University House, built on a life-long learning approach, offers its residents an almost overwhelming array of activity options – in addition to providing seniors with a safe place to live.  Every month activity staff schedule off-site events, with transportation, and residents can sign-up to attend things like:

Also, during each week, transportation can be arranged to banks, doctors or other errands (although on-site parking is available for those who want to keep a car.)  As for more mundane matters, every week the University House Wellness Center has foot care/podiatrist, blood pressure screenings, hearing aid help, massage, beauty salon and lab services regularly scheduled, in house, and a seamstress comes in to do alterations twice a month.

The courtyard at University House, a maintenance free 'yard' for its residents.  Photo by K. Lindsay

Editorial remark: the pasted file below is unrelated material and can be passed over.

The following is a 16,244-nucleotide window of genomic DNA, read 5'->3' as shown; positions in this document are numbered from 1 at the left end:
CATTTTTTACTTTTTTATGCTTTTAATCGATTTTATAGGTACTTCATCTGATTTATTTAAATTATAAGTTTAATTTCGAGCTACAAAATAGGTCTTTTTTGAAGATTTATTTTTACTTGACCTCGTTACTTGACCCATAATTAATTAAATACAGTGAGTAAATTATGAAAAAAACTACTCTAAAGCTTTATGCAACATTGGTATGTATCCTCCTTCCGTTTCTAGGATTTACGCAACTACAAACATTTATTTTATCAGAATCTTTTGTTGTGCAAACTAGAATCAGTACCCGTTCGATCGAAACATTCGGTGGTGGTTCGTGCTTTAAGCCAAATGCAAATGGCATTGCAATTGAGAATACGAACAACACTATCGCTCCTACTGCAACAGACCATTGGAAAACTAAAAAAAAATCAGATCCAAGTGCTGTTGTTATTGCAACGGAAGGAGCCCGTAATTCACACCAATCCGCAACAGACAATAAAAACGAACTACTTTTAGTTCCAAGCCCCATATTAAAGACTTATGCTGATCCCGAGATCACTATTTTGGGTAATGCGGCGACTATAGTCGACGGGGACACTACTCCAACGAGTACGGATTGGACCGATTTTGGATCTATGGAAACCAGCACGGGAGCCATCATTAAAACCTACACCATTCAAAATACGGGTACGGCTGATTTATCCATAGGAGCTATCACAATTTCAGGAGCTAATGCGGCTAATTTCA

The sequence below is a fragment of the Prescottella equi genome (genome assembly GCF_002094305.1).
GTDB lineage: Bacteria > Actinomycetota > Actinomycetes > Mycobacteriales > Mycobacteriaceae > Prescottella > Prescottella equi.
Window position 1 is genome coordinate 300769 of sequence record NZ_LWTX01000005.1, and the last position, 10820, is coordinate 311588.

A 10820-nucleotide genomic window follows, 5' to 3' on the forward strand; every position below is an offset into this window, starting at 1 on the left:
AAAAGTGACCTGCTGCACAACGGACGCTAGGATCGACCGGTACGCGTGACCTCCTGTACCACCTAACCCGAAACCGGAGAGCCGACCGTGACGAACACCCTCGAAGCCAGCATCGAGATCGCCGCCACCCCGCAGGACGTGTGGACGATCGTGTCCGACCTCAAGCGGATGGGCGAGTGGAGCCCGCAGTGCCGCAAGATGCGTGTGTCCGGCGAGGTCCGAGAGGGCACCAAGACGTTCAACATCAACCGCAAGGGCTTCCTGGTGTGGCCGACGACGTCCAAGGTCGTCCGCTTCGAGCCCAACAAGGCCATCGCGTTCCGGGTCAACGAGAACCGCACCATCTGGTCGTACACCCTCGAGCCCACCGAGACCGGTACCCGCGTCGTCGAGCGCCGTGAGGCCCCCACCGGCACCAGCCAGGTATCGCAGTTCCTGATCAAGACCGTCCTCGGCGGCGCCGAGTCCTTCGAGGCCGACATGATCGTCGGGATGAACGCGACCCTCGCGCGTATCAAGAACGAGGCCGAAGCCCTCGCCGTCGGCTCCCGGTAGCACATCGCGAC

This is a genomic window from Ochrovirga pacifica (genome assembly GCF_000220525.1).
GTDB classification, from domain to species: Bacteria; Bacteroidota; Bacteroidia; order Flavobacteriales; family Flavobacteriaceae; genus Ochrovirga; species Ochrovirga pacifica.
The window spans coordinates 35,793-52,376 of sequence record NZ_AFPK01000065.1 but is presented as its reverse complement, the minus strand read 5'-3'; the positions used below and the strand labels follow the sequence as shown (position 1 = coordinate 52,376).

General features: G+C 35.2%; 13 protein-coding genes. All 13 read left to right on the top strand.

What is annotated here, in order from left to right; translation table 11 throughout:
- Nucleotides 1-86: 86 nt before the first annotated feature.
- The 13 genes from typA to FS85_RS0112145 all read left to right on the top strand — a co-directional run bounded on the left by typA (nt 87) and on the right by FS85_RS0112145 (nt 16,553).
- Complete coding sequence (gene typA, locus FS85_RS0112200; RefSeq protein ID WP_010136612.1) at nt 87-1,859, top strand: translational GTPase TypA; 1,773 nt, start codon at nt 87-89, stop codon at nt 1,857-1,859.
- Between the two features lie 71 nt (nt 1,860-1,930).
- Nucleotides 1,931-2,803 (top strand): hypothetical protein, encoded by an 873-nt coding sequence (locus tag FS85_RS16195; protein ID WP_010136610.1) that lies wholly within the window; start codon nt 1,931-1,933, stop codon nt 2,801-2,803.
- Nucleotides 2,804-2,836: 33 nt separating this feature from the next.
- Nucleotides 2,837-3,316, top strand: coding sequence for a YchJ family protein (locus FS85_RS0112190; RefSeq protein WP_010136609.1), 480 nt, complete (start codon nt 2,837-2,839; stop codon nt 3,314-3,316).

The courtyard at University House, a maintenance free ‘yard’ for its residents. Photo by K. Lindsay

For Konzak, the activities have been a great opportunity.  “You really should get out and do things,” she observed.  “In Seattle, you have so many more opportunities for concerts, theater and opera,” she said, “I think it is wonderful that we can do it.  It’s wonderful that they have these options.”

‘In The House’

Yet, University House, like many senior living facilities, also provides for those who might find themselves unable to get out.  “We’ve had health troubles,” Konzak explained.  Last fall both she and her husband found themselves unable to get around, comfortably, but by living at University House they could still access social, and other enriching, experiences – without wandering far from home.

Among its on-site activities, in addition to a fitness center, library and computer center, University House provides residents with a long list, each month, of on-site activity opportunities including: